The American Scholar: The Preface

William Goodman '05, English 171, Sages and Satirists, Brown University, 2005

In 1837, Ralph Waldo Emerson gave a speech to Phi Beta Kappas in Cambridge entitled, "The American Scholar." The speech covered the influences and duties of the American Scholar, and in true sage writing fashion, Emerson turned academia on its head, attacking the idle, bookwormish culture of the university. Instead of studying and copying the classics, Emerson encourages scholars to start anew and plow their own paths, searching themselves for knowledge and creativity. Introducing the examination of the American Scholar, Emerson said, "Year by year, we come up hither to read one more chapter of his biography. Let us inquire what light new days and events have thrown on his character, and his hopes." Now that 168 chapters have passed in the biography of the American Scholar since EmersonÕs speech, I sought to conduct an updated inquiry into the university studentÕs life.

As I began to write this piece, I started with abstractions, writing the sort of detached, universal philosophy that characterizes Emerson, Thoreau, and other sage writers. However, I found that it would be more effective to bring out my ideas about the 2005 American Scholar through my experiences as the 2005 American Scholar.

Here, I looked directly into the work of Chatwin, Didion, Dillard, and Suleri. All four use snapshots of their experiences to create a narrative, turning specific details into pieces of a larger puzzle with larger significance. I think Didion influenced me the most, and this influence would be fairly obvious to those familiar with her work. In "The White Album," Didion discusses her "cutting-room experience" in the late 1960s, when events seemed to occur without rhyme or reason, tearing apart her sense of cohesion. This idea resonates with me because on the eve of graduation, when IÕm supposed to be looking back and seeing how far IÕve come, I see only snippets of experience. In "The White Album," Didion creates a cutting-room experience in the reading of her text by presenting images as seemingly unrelated flashes. You get a series of independent incidents, and the fragmented structure is crucial to understanding the way Didion felt about this period in her life. My piece takes aspects of this strategy, as I tried to mirror my content and my snippets of experience with my narrative structure.

I also found inspiration in the work of Wolfe, especially his essay, "The Pump House Gang." Wolfe narrates a story as both a character and a detached critic. At times he plays a ventriloquist, writing through the voices of his California surfer subjects, and at other times he plays an anthropologist, writing social commentary about the surfers. His style, especially in his surfer mode, is extremely informal, and he ably mirrors the nuances and humor of spoken conversation. In my piece, I tried to similarly write in different tones, one for the narration of experience, the storytelling, and one for the commentary on experience. Like Wolfe, I included colloquialisms, attempting to draw the reader into my character and my context. I also tried to step back and highlight some of the humor in the situations I describe. Like Wolfe in "The Pump House Gang," I saw a good deal of absurdity in the story I present, and I wanted to give a sense of that detached commentary. This is also similar to the type of humor Suleri uses in Meatless Days, where she pokes fun at her cultural traditions and her way of thinking.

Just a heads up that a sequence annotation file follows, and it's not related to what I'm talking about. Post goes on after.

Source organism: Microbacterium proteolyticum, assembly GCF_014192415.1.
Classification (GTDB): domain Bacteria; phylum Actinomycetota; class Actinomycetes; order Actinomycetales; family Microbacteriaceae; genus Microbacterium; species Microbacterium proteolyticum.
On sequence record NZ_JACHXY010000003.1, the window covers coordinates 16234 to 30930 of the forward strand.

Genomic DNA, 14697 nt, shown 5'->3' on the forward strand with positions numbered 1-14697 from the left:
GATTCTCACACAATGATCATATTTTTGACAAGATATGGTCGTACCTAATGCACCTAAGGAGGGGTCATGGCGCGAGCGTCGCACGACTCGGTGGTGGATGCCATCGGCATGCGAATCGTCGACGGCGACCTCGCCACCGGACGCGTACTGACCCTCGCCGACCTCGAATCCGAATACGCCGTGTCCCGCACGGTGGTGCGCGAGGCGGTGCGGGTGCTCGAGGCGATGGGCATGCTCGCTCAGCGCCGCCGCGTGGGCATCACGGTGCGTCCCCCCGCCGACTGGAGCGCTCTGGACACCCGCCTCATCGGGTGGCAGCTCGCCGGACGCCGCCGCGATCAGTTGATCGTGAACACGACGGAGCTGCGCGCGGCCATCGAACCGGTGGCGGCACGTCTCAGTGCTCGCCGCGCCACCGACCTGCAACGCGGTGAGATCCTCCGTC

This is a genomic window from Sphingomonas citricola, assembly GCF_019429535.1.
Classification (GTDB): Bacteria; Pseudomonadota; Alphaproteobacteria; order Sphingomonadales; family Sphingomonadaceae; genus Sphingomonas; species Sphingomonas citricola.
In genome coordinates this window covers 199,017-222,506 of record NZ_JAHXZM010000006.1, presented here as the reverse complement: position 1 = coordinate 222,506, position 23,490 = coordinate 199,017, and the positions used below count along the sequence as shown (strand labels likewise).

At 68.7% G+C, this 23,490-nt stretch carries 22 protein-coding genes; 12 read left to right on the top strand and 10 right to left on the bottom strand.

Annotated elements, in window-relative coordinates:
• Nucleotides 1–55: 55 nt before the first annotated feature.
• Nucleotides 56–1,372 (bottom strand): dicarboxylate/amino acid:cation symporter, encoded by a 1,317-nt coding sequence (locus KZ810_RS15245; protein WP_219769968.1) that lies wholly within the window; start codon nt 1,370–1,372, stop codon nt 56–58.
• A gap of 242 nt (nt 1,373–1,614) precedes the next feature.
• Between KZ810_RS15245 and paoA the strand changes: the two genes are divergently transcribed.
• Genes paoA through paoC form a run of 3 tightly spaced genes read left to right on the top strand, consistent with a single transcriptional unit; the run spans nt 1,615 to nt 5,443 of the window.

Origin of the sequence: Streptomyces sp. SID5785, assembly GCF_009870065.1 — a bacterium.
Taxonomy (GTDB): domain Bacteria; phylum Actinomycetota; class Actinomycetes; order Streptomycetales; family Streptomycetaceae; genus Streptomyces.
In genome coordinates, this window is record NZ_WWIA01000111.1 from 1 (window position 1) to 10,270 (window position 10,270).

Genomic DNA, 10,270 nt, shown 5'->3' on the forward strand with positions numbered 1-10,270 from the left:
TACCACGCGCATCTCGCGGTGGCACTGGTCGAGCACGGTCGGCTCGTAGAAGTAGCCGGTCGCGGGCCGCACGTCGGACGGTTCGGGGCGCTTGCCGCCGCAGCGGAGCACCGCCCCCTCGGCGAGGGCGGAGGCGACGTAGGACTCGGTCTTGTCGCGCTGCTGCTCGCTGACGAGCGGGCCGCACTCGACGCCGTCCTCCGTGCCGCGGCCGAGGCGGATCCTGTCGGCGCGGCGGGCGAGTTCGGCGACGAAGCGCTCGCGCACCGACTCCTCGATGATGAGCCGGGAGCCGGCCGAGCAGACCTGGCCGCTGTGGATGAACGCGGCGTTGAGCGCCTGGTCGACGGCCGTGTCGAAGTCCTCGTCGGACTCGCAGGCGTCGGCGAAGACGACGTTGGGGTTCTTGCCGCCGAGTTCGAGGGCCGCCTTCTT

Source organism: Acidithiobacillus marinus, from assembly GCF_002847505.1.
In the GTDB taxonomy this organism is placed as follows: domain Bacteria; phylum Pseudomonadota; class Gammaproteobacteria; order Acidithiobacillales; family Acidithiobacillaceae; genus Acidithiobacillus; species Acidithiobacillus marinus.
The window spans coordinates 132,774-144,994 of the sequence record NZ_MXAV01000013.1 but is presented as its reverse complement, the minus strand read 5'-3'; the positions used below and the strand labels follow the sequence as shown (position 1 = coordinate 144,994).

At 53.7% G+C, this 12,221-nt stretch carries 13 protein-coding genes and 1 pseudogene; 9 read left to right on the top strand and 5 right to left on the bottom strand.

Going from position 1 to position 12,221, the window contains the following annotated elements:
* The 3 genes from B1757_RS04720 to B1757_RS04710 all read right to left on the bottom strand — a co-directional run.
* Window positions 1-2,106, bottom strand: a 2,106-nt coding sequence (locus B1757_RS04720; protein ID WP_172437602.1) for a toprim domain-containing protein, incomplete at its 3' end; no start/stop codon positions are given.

In terms of style, I tried to take on the syntactical devices of Johnson. Although my conversational style in this piece does not fit with the complex, highly wrought sentences Johnson employs, I wanted to use his distinctly rhythmic quality, which is heightened by of paired and tripled phrases, as well as anaphora. I also used parentheses and other asides to break my narrative, much like Suleri, in a type of postmodern recognition of how the text affects the reader. Additionally, I drew on DillardÕs technique of using quotations to support her points in Pilgrim at Tinker Creek. I think quoting other sources, from classic to pop culture, helped put my writing in context and give it firm ground to stand on.

In the end, I hope my essay leaves the reader at a point that reflects where I am in my life. From four years of college, I have pieces of experience, feelings, and beliefs, but IÕm finding it hard to bundle them together and celebrate their progress. So often we are expected to see the meaning in our experiences, and so often that meaning is hazy. Whether we find that meaning or not, life goes on and experience never ends. I tried to capture this point in my piece.


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Last modified 12 May 2005